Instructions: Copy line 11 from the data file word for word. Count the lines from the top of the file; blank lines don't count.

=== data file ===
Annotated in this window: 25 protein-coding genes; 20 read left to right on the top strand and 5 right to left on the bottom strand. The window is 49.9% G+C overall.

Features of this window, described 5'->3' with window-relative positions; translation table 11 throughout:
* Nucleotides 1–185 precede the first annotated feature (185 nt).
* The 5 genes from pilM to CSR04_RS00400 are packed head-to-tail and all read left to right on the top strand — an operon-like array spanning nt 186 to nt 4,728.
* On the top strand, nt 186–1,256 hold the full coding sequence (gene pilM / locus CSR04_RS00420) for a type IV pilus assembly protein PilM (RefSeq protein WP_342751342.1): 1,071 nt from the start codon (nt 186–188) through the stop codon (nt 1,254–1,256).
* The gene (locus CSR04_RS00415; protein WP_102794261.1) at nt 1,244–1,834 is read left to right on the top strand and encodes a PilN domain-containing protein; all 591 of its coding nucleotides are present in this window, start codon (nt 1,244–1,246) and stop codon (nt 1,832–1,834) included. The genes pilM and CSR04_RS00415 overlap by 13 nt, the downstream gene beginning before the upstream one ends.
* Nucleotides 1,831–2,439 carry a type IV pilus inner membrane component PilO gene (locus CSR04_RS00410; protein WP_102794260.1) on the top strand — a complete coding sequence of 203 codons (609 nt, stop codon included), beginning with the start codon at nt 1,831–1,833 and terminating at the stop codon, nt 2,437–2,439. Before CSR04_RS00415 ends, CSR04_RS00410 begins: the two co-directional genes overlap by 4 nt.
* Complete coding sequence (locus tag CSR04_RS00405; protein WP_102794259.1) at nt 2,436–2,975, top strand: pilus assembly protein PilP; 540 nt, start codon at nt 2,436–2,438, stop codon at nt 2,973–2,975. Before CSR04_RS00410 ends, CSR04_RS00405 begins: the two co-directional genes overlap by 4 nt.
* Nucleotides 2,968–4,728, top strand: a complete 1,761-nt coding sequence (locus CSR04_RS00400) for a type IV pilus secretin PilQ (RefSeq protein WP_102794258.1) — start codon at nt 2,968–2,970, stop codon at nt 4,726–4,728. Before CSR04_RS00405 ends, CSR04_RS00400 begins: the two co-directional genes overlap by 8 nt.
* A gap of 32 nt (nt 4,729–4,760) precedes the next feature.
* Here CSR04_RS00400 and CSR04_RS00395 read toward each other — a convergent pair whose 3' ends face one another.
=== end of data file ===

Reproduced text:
* Here CSR04_RS00400 and CSR04_RS00395 read toward each other — a convergent pair whose 3' ends face one another.